Princeton’s Nassau Hall

My friend and I stopped in Princeton, New Jersey, for ice cream on the way back to Philly. We’d been to the newly opened Duke Farms, the historic estate of the Duke family (Doris Duke, Duke University, J.B. Duke) in Hillsborough, New Jersey. It is now a nature preserve for hiking and biking with messages of environmental stewardship amidst vestiges of decayed opulence (mansion ruins, crumbling fountains, occasional sculptures). We walked about seven miles on a hot day and were underwhelmed with the lack of color and variety. The Duke mansion is not even included in the public area.



I had not been to Princeton in many years. After eating a great chocolate peanut butter ice cream cone, I took a quick walk to Nassau Hall, the “old main” of Princeton University, one of only nine colleges chartered in the colonies before the American Revolution. It is the oldest building on campus and was the largest building in New Jersey and one of the largest in the colonies when it was built in 1754. Appropriately, it is covered with ivy (well half of it), and over the years has served many functions for the College of New Jersey (later Princeton in 1896). The building was named to honor the memory of King William III of the house of Nassau.

During the course of the Revolutionary War, the Hall served as both barracks and hospital and both British and American forces occupied it for periods.  It suffered battle damage when the Americans fired on it to flush out British soldiers who had sought refuge inside during the Battle of Princeton January 3, 1777. A popular story from the event says that a stray cannon ball fired by the American troops decapitated a portrait of King George II and the frame was later used for a portrait of George Washington. Not sure if there is historical evidence to document the story.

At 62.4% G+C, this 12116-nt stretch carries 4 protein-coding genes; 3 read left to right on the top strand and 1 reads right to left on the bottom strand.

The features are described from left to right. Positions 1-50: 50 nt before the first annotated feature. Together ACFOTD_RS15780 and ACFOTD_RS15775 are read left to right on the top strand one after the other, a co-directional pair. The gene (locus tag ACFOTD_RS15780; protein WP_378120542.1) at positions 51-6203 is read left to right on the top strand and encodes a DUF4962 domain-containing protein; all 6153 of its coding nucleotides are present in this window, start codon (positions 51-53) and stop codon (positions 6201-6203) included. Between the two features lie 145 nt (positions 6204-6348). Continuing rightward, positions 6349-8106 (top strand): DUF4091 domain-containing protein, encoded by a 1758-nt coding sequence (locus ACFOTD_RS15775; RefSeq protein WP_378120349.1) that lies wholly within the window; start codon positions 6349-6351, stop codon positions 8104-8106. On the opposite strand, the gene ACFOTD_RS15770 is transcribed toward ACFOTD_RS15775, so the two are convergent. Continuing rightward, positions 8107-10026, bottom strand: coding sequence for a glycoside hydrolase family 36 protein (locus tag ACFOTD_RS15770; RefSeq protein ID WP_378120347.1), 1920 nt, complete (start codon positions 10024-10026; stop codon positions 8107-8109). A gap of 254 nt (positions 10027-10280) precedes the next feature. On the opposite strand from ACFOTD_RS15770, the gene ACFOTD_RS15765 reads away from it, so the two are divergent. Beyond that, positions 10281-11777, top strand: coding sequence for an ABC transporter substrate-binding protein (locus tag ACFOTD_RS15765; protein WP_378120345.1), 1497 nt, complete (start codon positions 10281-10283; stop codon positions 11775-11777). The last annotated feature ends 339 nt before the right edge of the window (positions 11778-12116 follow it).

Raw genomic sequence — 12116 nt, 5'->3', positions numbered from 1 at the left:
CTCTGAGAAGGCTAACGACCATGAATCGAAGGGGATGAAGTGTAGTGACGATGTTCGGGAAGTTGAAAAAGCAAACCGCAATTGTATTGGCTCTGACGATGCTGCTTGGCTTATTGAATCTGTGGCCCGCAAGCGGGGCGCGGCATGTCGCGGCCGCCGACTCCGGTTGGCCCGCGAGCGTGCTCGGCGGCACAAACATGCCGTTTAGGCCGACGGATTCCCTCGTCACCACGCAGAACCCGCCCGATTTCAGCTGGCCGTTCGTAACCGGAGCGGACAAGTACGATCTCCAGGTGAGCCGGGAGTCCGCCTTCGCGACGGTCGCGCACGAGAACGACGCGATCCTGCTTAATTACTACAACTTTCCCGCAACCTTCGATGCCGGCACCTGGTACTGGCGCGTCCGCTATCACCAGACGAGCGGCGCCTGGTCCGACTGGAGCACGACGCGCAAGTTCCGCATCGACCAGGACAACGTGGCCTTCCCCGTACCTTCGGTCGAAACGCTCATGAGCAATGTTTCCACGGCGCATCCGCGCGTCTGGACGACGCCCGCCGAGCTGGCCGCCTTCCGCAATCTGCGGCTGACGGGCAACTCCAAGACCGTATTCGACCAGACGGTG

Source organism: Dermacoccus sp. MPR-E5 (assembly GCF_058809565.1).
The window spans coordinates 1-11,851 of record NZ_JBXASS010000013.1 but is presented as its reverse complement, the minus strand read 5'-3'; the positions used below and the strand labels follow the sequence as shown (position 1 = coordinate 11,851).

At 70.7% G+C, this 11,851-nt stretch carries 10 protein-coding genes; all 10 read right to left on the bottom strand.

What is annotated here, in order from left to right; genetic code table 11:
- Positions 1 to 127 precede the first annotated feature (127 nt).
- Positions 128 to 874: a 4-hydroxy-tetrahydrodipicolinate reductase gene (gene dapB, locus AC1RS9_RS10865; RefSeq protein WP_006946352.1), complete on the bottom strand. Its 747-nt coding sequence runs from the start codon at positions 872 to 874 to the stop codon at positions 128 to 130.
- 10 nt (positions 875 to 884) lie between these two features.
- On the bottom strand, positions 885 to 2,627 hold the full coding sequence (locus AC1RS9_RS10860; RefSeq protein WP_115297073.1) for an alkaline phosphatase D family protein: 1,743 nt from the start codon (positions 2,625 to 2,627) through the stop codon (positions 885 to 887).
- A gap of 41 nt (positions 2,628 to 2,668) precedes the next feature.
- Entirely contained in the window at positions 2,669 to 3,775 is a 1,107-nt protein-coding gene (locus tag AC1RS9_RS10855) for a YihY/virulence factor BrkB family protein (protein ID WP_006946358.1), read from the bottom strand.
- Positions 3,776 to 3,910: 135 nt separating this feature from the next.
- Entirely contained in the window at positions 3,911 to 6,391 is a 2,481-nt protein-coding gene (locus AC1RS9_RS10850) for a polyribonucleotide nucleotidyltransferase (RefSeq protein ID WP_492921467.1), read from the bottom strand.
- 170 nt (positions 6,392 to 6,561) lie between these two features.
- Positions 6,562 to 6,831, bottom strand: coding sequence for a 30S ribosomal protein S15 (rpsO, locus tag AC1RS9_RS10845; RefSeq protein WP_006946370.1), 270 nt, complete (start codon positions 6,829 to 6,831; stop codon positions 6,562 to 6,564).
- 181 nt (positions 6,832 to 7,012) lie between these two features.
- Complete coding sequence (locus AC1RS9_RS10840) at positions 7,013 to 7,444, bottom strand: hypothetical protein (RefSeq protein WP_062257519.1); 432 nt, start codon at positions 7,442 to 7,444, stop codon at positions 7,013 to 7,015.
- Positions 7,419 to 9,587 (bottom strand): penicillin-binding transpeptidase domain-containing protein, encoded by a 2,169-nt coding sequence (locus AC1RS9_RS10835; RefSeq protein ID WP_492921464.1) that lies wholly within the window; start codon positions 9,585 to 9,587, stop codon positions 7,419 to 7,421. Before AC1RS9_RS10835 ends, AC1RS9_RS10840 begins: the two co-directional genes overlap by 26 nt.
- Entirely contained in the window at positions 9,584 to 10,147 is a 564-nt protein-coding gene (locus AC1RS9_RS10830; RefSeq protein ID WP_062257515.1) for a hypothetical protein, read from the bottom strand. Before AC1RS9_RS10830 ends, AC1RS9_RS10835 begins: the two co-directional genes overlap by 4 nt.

For four months in 1783, Nassau Hall was capital of the country. The United States Congress met there before moving to Annapolis, Maryland.  It was in Nassau Hall that Congress heard the official word that the peace treaty confirming independence had been signed with Great Britain.

Nassau Hall is a survivor – it was gutted by fire twice in 1802 and 1855 and rebuilt. Over the years it became synonymous with the university. In 1859 the school’s alma mater debuted, a tribute to Nassau Hall. The original lyrics of the song’s first verse and refrain are:

Tune every heart and every voice,

Bid every care withdraw;
Let all with one accord rejoice,
In praise of Old Nassau.
Chorus
In praise of Old Nassau my boys,
Hurrah! Hurrah! Hurrah!
Her sons will give, while they shall live,
Three cheers for Old Nassau.

Presidents Madison and Wilson walked its halls. The first ever commemorative stamp issued on color paper by the U.S. Postal Service featured Nassau Hall. In 1960 the venerable building was finally declared an official national landmark.

For more historical information about Nassau Hall: http://www.princeton.edu/mudd/news/faq/topics/nassau.shtml

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This entry was posted in 18th century, 19th century, American Revolution, city/town and tagged , , . Bookmark the permalink.

3 Responses to Princeton’s Nassau Hall

  1. Allison says:

    Nice stamp reference!

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